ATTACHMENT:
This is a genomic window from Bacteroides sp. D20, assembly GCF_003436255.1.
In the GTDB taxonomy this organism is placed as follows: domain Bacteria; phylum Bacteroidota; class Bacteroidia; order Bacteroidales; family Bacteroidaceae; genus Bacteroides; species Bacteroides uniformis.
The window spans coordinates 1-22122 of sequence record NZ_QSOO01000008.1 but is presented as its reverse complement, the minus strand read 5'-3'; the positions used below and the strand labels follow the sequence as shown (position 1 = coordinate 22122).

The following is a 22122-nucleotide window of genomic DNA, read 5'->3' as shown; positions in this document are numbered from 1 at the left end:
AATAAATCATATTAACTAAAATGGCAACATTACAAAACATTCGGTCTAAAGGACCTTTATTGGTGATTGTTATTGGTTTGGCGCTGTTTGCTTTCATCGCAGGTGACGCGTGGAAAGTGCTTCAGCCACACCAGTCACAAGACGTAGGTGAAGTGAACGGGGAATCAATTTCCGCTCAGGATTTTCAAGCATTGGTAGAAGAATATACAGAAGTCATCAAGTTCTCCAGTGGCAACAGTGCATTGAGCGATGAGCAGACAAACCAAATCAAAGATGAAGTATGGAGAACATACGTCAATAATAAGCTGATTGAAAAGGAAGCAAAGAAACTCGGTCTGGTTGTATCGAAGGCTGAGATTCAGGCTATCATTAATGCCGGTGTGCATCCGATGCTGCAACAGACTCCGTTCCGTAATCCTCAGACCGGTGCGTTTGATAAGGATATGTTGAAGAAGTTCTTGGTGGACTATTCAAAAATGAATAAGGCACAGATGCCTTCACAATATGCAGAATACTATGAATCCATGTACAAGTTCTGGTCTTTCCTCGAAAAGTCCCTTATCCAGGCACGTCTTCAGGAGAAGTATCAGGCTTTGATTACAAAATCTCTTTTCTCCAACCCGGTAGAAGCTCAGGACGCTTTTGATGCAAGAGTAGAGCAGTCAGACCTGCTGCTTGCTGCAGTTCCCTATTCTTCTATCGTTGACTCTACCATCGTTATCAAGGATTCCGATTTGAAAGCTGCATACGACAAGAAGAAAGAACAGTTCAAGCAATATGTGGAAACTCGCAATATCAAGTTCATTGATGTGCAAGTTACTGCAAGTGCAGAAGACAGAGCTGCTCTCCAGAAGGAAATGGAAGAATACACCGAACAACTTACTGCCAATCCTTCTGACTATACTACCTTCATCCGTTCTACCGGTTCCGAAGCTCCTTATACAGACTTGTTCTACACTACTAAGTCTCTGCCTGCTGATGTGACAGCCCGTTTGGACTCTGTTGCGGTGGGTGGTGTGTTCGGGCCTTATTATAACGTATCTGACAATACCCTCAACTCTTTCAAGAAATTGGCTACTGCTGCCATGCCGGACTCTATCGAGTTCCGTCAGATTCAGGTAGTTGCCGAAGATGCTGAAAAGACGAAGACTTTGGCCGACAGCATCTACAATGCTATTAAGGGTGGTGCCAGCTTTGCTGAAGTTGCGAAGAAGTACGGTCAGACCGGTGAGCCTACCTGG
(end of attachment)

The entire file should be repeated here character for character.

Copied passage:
This is a genomic window from Bacteroides sp. D20, assembly GCF_003436255.1.
In the GTDB taxonomy this organism is placed as follows: domain Bacteria; phylum Bacteroidota; class Bacteroidia; order Bacteroidales; family Bacteroidaceae; genus Bacteroides; species Bacteroides uniformis.
The window spans coordinates 1-22122 of sequence record NZ_QSOO01000008.1 but is presented as its reverse complement, the minus strand read 5'-3'; the positions used below and the strand labels follow the sequence as shown (position 1 = coordinate 22122).

The following is a 22122-nucleotide window of genomic DNA, read 5'->3' as shown; positions in this document are numbered from 1 at the left end:
AATAAATCATATTAACTAAAATGGCAACATTACAAAACATTCGGTCTAAAGGACCTTTATTGGTGATTGTTATTGGTTTGGCGCTGTTTGCTTTCATCGCAGGTGACGCGTGGAAAGTGCTTCAGCCACACCAGTCACAAGACGTAGGTGAAGTGAACGGGGAATCAATTTCCGCTCAGGATTTTCAAGCATTGGTAGAAGAATATACAGAAGTCATCAAGTTCTCCAGTGGCAACAGTGCATTGAGCGATGAGCAGACAAACCAAATCAAAGATGAAGTATGGAGAACATACGTCAATAATAAGCTGATTGAAAAGGAAGCAAAGAAACTCGGTCTGGTTGTATCGAAGGCTGAGATTCAGGCTATCATTAATGCCGGTGTGCATCCGATGCTGCAACAGACTCCGTTCCGTAATCCTCAGACCGGTGCGTTTGATAAGGATATGTTGAAGAAGTTCTTGGTGGACTATTCAAAAATGAATAAGGCACAGATGCCTTCACAATATGCAGAATACTATGAATCCATGTACAAGTTCTGGTCTTTCCTCGAAAAGTCCCTTATCCAGGCACGTCTTCAGGAGAAGTATCAGGCTTTGATTACAAAATCTCTTTTCTCCAACCCGGTAGAAGCTCAGGACGCTTTTGATGCAAGAGTAGAGCAGTCAGACCTGCTGCTTGCTGCAGTTCCCTATTCTTCTATCGTTGACTCTACCATCGTTATCAAGGATTCCGATTTGAAAGCTGCATACGACAAGAAGAAAGAACAGTTCAAGCAATATGTGGAAACTCGCAATATCAAGTTCATTGATGTGCAAGTTACTGCAAGTGCAGAAGACAGAGCTGCTCTCCAGAAGGAAATGGAAGAATACACCGAACAACTTACTGCCAATCCTTCTGACTATACTACCTTCATCCGTTCTACCGGTTCCGAAGCTCCTTATACAGACTTGTTCTACACTACTAAGTCTCTGCCTGCTGATGTGACAGCCCGTTTGGACTCTGTTGCGGTGGGTGGTGTGTTCGGGCCTTATTATAACGTATCTGACAATACCCTCAACTCTTTCAAGAAATTGGCTACTGCTGCCATGCCGGACTCTATCGAGTTCCGTCAGATTCAGGTAGTTGCCGAAGATGCTGAAAAGACGAAGACTTTGGCCGACAGCATCTACAATGCTATTAAGGGTGGTGCCAGCTTTGCTGAAGTTGCGAAGAAGTACGGTCAGACCGGTGAGCCTACCTGG